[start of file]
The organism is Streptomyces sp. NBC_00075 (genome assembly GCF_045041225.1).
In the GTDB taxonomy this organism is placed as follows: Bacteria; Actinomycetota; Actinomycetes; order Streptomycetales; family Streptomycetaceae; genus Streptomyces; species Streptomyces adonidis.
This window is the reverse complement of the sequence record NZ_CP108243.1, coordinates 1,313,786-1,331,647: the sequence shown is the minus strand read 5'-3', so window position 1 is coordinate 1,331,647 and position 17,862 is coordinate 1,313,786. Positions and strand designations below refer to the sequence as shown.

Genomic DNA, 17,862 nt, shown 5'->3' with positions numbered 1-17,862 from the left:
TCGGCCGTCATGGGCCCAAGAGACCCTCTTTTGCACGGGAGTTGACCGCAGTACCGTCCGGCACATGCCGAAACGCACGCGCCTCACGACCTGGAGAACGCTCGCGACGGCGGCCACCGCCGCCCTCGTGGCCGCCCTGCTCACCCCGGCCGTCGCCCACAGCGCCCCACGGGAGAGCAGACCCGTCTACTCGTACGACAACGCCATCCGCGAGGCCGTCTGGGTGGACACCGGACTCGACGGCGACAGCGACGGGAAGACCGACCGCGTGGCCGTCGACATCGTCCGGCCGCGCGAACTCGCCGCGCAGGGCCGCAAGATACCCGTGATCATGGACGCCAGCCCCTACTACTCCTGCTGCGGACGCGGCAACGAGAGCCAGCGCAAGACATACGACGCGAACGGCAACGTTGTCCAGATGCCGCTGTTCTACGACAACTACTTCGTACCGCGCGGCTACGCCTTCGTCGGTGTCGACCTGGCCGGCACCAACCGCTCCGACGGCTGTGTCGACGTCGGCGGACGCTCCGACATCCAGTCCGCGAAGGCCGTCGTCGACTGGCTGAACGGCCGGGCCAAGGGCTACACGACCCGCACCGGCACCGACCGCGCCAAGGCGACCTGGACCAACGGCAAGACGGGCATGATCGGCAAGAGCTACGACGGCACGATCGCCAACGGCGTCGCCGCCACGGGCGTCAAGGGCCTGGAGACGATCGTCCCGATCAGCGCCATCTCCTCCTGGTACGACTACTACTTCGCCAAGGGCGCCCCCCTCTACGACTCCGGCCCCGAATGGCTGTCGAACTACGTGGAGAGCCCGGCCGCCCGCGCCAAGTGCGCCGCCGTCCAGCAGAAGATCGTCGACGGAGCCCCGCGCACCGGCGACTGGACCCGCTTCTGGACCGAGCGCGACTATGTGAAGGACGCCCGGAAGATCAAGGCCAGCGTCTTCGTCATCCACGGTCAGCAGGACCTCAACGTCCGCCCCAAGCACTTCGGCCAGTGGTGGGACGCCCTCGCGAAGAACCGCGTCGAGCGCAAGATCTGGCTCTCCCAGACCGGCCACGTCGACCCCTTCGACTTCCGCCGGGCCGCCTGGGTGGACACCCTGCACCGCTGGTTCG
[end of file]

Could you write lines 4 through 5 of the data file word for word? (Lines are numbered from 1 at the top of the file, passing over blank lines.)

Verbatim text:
Genomic DNA, 17,862 nt, shown 5'->3' with positions numbered 1-17,862 from the left:
TCGGCCGTCATGGGCCCAAGAGACCCTCTTTTGCACGGGAGTTGACCGCAGTACCGTCCGGCACATGCCGAAACGCACGCGCCTCACGACCTGGAGAACGCTCGCGACGGCGGCCACCGCCGCCCTCGTGGCCGCCCTGCTCACCCCGGCCGTCGCCCACAGCGCCCCACGGGAGAGCAGACCCGTCTACTCGTACGACAACGCCATCCGCGAGGCCGTCTGGGTGGACACCGGACTCGACGGCGACAGCGACGGGAAGACCGACCGCGTGGCCGTCGACATCGTCCGGCCGCGCGAACTCGCCGCGCAGGGCCGCAAGATACCCGTGATCATGGACGCCAGCCCCTACTACTCCTGCTGCGGACGCGGCAACGAGAGCCAGCGCAAGACATACGACGCGAACGGCAACGTTGTCCAGATGCCGCTGTTCTACGACAACTACTTCGTACCGCGCGGCTACGCCTTCGTCGGTGTCGACCTGGCCGGCACCAACCGCTCCGACGGCTGTGTCGACGTCGGCGGACGCTCCGACATCCAGTCCGCGAAGGCCGTCGTCGACTGGCTGAACGGCCGGGCCAAGGGCTACACGACCCGCACCGGCACCGACCGCGCCAAGGCGACCTGGACCAACGGCAAGACGGGCATGATCGGCAAGAGCTACGACGGCACGATCGCCAACGGCGTCGCCGCCACGGGCGTCAAGGGCCTGGAGACGATCGTCCCGATCAGCGCCATCTCCTCCTGGTACGACTACTACTTCGCCAAGGGCGCCCCCCTCTACGACTCCGGCCCCGAATGGCTGTCGAACTACGTGGAGAGCCCGGCCGCCCGCGCCAAGTGCGCCGCCGTCCAGCAGAAGATCGTCGACGGAGCCCCGCGCACCGGCGACTGGACCCGCTTCTGGACCGAGCGCGACTATGTGAAGGACGCCCGGAAGATCAAGGCCAGCGTCTTCGTCATCCACGGTCAGCAGGACCTCAACGTCCGCCCCAAGCACTTCGGCCAGTGGTGGGACGCCCTCGCGAAGAACCGCGTCGAGCGCAAGATCTGGCTCTCCCAGACCGGCCACGTCGACCCCTTCGACTTCCGCCGGGCCGCCTGGGTGGACACCCTGCACCGCTGGTTCG